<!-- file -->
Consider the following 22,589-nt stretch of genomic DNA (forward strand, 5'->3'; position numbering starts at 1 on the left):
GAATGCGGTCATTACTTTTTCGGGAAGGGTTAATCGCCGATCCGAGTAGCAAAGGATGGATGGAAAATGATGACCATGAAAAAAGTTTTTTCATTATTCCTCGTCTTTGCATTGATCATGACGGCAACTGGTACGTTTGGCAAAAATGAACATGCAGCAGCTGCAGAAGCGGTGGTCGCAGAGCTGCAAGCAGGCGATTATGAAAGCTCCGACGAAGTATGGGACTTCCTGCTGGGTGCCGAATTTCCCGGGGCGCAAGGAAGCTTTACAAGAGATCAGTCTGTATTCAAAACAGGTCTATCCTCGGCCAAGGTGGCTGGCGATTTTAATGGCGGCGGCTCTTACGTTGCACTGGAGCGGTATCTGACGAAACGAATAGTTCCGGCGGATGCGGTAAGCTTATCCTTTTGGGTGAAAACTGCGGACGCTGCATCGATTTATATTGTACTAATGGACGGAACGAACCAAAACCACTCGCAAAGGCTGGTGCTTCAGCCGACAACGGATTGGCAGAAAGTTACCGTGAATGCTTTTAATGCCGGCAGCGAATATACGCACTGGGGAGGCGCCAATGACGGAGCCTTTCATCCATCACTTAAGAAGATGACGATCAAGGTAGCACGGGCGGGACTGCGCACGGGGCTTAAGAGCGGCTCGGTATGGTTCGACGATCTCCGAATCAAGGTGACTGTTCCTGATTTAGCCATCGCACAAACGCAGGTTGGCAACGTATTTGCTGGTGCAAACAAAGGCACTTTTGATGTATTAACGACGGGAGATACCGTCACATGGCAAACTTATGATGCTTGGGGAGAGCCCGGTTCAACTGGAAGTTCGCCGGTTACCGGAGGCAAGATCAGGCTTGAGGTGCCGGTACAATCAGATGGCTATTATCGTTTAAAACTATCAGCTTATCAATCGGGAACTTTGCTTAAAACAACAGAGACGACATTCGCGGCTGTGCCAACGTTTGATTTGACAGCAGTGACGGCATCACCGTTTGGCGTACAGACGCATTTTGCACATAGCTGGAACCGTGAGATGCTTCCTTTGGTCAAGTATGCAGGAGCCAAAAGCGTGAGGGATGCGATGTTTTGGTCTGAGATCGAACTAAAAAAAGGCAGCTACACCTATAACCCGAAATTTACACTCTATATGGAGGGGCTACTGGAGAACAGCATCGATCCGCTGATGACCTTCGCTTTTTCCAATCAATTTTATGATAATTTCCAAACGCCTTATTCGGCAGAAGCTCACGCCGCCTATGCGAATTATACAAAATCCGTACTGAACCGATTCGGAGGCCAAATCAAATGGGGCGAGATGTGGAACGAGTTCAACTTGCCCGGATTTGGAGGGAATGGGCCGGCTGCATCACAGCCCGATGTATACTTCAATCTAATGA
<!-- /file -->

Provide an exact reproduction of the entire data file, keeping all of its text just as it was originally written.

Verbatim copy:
Consider the following 22,589-nt stretch of genomic DNA (forward strand, 5'->3'; position numbering starts at 1 on the left):
GAATGCGGTCATTACTTTTTCGGGAAGGGTTAATCGCCGATCCGAGTAGCAAAGGATGGATGGAAAATGATGACCATGAAAAAAGTTTTTTCATTATTCCTCGTCTTTGCATTGATCATGACGGCAACTGGTACGTTTGGCAAAAATGAACATGCAGCAGCTGCAGAAGCGGTGGTCGCAGAGCTGCAAGCAGGCGATTATGAAAGCTCCGACGAAGTATGGGACTTCCTGCTGGGTGCCGAATTTCCCGGGGCGCAAGGAAGCTTTACAAGAGATCAGTCTGTATTCAAAACAGGTCTATCCTCGGCCAAGGTGGCTGGCGATTTTAATGGCGGCGGCTCTTACGTTGCACTGGAGCGGTATCTGACGAAACGAATAGTTCCGGCGGATGCGGTAAGCTTATCCTTTTGGGTGAAAACTGCGGACGCTGCATCGATTTATATTGTACTAATGGACGGAACGAACCAAAACCACTCGCAAAGGCTGGTGCTTCAGCCGACAACGGATTGGCAGAAAGTTACCGTGAATGCTTTTAATGCCGGCAGCGAATATACGCACTGGGGAGGCGCCAATGACGGAGCCTTTCATCCATCACTTAAGAAGATGACGATCAAGGTAGCACGGGCGGGACTGCGCACGGGGCTTAAGAGCGGCTCGGTATGGTTCGACGATCTCCGAATCAAGGTGACTGTTCCTGATTTAGCCATCGCACAAACGCAGGTTGGCAACGTATTTGCTGGTGCAAACAAAGGCACTTTTGATGTATTAACGACGGGAGATACCGTCACATGGCAAACTTATGATGCTTGGGGAGAGCCCGGTTCAACTGGAAGTTCGCCGGTTACCGGAGGCAAGATCAGGCTTGAGGTGCCGGTACAATCAGATGGCTATTATCGTTTAAAACTATCAGCTTATCAATCGGGAACTTTGCTTAAAACAACAGAGACGACATTCGCGGCTGTGCCAACGTTTGATTTGACAGCAGTGACGGCATCACCGTTTGGCGTACAGACGCATTTTGCACATAGCTGGAACCGTGAGATGCTTCCTTTGGTCAAGTATGCAGGAGCCAAAAGCGTGAGGGATGCGATGTTTTGGTCTGAGATCGAACTAAAAAAAGGCAGCTACACCTATAACCCGAAATTTACACTCTATATGGAGGGGCTACTGGAGAACAGCATCGATCCGCTGATGACCTTCGCTTTTTCCAATCAATTTTATGATAATTTCCAAACGCCTTATTCGGCAGAAGCTCACGCCGCCTATGCGAATTATACAAAATCCGTACTGAACCGATTCGGAGGCCAAATCAAATGGGGCGAGATGTGGAACGAGTTCAACTTGCCCGGATTTGGAGGGAATGGGCCGGCTGCATCACAGCCCGATGTATACTTCAATCTAATGA